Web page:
domenica 28 giugno 2009
Last month I posted an article about the Shared Pomodoro, a shared timer for all the members of an Agile team. By sharing a common timer, all the team members can have pauses at the same time; so, there's nobody hanging around speaking or joking when someone else is working.
We are trying to apply this in our Agile team, without much success. The main area of debate is focused on pauses: a lot of times the developers keep working for 1-2 minutes after the ring of the timer, and then they want to take a 5 minutes break like their team partners. But in a shared timer environment, this is not possible. Shared pomodoro should also mean shared pauses.
Also, when somebody is on a difficult task at the end of a pomodoro, and wants to finish it before having a pause, it's common that he needs more focus and concentration. This is really difficult if the other developers are pausing, and talking loudly in the same room.
Another problem we had with pauses was that they sometimes extended after 5 minutes.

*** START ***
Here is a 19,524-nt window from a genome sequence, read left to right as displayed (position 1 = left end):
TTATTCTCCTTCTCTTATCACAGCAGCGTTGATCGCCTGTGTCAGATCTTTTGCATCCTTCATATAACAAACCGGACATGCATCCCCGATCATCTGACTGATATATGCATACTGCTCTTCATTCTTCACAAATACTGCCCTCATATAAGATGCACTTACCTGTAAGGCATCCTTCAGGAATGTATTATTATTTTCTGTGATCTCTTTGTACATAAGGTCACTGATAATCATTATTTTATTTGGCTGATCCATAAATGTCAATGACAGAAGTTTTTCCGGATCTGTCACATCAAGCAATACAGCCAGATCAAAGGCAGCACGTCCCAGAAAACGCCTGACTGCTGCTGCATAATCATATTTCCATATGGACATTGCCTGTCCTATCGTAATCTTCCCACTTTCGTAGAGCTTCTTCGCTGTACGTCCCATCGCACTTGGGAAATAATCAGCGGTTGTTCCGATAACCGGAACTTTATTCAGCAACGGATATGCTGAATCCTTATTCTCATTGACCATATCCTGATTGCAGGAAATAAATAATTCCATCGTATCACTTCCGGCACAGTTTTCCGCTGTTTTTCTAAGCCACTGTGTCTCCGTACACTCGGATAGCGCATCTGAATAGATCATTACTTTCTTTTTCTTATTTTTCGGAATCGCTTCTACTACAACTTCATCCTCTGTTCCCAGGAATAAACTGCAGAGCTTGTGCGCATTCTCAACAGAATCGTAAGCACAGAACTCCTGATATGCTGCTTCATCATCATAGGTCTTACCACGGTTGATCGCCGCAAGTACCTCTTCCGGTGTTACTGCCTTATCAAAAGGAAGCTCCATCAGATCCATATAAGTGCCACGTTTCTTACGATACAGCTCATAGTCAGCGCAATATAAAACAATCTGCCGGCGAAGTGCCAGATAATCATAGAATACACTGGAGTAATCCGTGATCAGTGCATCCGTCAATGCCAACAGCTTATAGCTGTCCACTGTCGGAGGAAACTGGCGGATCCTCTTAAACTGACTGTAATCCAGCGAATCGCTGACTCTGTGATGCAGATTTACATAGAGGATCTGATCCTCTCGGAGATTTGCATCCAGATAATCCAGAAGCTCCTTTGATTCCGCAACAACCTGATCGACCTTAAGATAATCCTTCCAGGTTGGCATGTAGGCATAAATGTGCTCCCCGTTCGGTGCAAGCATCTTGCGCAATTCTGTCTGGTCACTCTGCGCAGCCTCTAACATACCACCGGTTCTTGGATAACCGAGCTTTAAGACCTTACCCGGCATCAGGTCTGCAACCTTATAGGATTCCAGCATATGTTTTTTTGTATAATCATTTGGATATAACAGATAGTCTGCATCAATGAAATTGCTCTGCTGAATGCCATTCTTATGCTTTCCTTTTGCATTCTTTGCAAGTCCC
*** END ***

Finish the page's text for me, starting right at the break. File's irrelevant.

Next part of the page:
In our latest retrospective, a week ago, we decided to ban the usage of personal laptops during the 5-minutes break, to remove on of the most common sources of oversized pauses. However, some of the pauses lasted more anyway, because somebody was going out of the room to get a snack, smoke a cigarette, go to the toilet and so on.
Personally, I don't think that forcing all the team members to finish exactly at the same time and start over exactly at the same time could be more productive than leaving each couple free to take its own rhythm. If a couple works 28 minutes and then takes a 5 minutes pause, they're not working less than a couple doing 25-5. But I think that the couple working 28 minutes still needs a 5 minutes pause, and it wouldn't be correct to force them to a 2 minutes pause just to keep the shared pomodoro rhythm alive. I know that the strict application of the Pomodoro Technique would prohibit any work after 25 minutes, but in my experience I think this doesn't compromise the technique effectiveness too much. After all, the technique leaves space for flexibility in the pauses duration (both short and long pauses), so even applying it strictly could lead to not synchronized couples.
I've read on the Pomodoro Technique official mailing list (http://tinyurl.com/l55un2) that some other teams tried using a shared pomodoro without much success. At this point, I think the best solution is having a pomodoro for each couple. It has its downsides too, but IMHO they can be overcome much more easily.